The truth is, I think I need to put in more effort into relationships with people I see in person, with people whom I am in contact with here on my street. My neighbors, my ward and stake members, my family. Depression makes me prone to hibernate, and without getting into another rant, I think Facebook and blogging has exasperated the problem of hiding from the real life that is right in front of me.

So, you tell me: What do you think about online relationships? Is Facebook something you love or hate? Both? Do you think we put too much effort into the "fake" relating we claim we are doing online and not enough with people we see in real life?

11 comments:

SuburbanZoo said...

Yep, pretty much everything you just said.

Julie said...

Hey pal! I k is I never comment,.....but---

I quit Facebook on January 1st thinking I'd miss it like crazy. I loved Facebook and rarely had negative experiences there.

Julie said...

Sorry- my phone isn't cooperating. Anyway, I loved Facebook and used it to keep in touch with my neighborhood friends as well as friends from the past. I really thought I would miss it so much. Surprise surprise- I don't miss it at all!!! Who knew?
I came to the realization that the friendships we make throughout our lives are meant to cycle. We aren't meant to keep in touch with every person we've ever met and liked. We enter new phases and leave others behind. Sometimes the people we knew then have to just naturally fade out with the phase they're associated with.

I have loved the friendships I have made online, but you're absolutely right- when they're gone, my life isn't really empty without them. I think you're completely right in your thinking that you ought to spend more time connecting with the real people in your life. It makes all the difference.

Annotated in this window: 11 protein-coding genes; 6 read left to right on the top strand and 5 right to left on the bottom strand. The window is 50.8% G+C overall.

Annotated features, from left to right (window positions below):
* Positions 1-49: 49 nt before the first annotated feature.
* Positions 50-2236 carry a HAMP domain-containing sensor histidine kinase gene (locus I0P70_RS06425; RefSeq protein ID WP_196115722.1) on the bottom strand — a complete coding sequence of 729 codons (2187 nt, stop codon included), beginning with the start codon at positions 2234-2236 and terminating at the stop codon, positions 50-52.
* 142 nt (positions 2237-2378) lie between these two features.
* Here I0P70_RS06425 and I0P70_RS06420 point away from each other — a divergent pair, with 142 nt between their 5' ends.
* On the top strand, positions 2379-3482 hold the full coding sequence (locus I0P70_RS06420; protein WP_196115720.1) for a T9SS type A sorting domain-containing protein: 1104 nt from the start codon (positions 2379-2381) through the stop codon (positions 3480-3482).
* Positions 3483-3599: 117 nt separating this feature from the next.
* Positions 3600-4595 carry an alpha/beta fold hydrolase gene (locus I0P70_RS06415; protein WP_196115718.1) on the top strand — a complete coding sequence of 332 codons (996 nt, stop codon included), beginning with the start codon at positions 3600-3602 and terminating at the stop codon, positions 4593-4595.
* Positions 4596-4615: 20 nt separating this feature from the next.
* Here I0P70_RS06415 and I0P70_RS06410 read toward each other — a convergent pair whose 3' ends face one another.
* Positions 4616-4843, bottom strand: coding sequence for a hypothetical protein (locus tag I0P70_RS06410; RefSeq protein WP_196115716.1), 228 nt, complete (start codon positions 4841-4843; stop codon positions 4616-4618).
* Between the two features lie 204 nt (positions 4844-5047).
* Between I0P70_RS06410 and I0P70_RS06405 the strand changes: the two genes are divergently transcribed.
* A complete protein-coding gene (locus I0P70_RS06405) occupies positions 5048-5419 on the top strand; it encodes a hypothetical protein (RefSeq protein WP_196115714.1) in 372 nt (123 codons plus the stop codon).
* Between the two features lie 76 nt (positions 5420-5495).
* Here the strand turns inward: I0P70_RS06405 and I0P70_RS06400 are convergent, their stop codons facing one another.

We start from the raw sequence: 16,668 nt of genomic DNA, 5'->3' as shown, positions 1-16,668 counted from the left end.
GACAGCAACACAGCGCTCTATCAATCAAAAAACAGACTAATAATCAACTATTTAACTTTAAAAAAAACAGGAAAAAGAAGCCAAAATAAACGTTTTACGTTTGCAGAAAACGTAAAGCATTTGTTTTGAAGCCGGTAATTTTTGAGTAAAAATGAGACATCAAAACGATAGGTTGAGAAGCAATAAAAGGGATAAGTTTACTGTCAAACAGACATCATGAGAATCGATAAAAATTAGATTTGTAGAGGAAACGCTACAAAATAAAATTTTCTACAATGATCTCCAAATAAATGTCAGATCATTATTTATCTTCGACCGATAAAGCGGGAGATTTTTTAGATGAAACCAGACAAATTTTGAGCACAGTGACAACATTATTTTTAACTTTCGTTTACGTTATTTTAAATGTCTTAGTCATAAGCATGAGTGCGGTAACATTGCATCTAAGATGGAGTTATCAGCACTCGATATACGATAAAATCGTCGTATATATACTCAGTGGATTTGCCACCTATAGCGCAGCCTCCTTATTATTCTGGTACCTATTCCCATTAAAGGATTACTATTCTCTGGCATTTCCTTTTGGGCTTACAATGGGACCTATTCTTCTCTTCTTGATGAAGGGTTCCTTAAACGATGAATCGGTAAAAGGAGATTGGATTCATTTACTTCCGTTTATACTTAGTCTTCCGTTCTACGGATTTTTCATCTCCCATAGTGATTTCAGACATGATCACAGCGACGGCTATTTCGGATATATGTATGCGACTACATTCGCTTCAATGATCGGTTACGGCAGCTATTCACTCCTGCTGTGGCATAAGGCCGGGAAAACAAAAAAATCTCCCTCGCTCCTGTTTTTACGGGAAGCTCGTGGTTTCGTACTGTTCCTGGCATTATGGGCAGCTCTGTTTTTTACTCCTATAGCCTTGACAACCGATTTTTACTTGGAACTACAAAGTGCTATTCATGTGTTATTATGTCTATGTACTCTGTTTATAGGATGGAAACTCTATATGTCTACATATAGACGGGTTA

Love you!

notmolly said...

Another "Right There With Ya."

I've been on-line for a long time for business (going on 17 years now!), so early on, I had to figure out how to have a public persona without it being "me." "Me" didn't need to be out there. I still maintain the business persona on-line, and she's mostly me. Well, the nice parts of me. :)

I do have some very important relationships that are maintained only via internet. And one very, very important relationship that was restored to me via internet. I would truly regret not having those contacts in all the great and small things of life. I feel far more connected to multiple siblings than I ever had felt once I left home at 17. That's a good thing.

There are people I know only on-line, and have known for 10-15 years, and we've never met (though there was a close opportunity during a snow-storm in Chicago... if my flight hadn't gotten out, I'd have been attending the wedding of an internet-only friend who is truly dear to my soul. Our flights missed one another by three hours, as she came in from Israel. But, she got married under the chuppah I made for her. We would not know one another if not for our on-line relationship, and I would be poorer for it.

Being a hermit, I entirely relate to the hibernation and isolation issue. I find many of my on-line friendships easier, because it's always on my timing, and according to my energy availability. In-person is more exhausting, and more demanding. I can't answer an in-person friend's need at 3am, usually. :)

I whole-heartedly encourage streamlining the network. I keep entirely separate lists for particular types of acquaintances, versus people I consider family, for instance.

One quick hilarious thing: Facebook sent my best friend's wife (who has become a best friend of mine, too!) and me a notification asking us to confirm we are step-sisters. We each got a kick out of that, and said, "Sure, why not!" Facebook algorithms are so confused by the wonderful mess of people we each have classified as "family" that we have a totally new relationship to share. And I do adore my "step-sister"... without her, I'd have a big hole in my heart. And we've seen each other in person ONCE in 17 years. Internet/email/FB keep us talking about the large and the small events that do knit our hearts together.

So I guess my super-long thing boils down to: I try really hard to use my Internet Powers for Good, and not for Eeeeevil. :)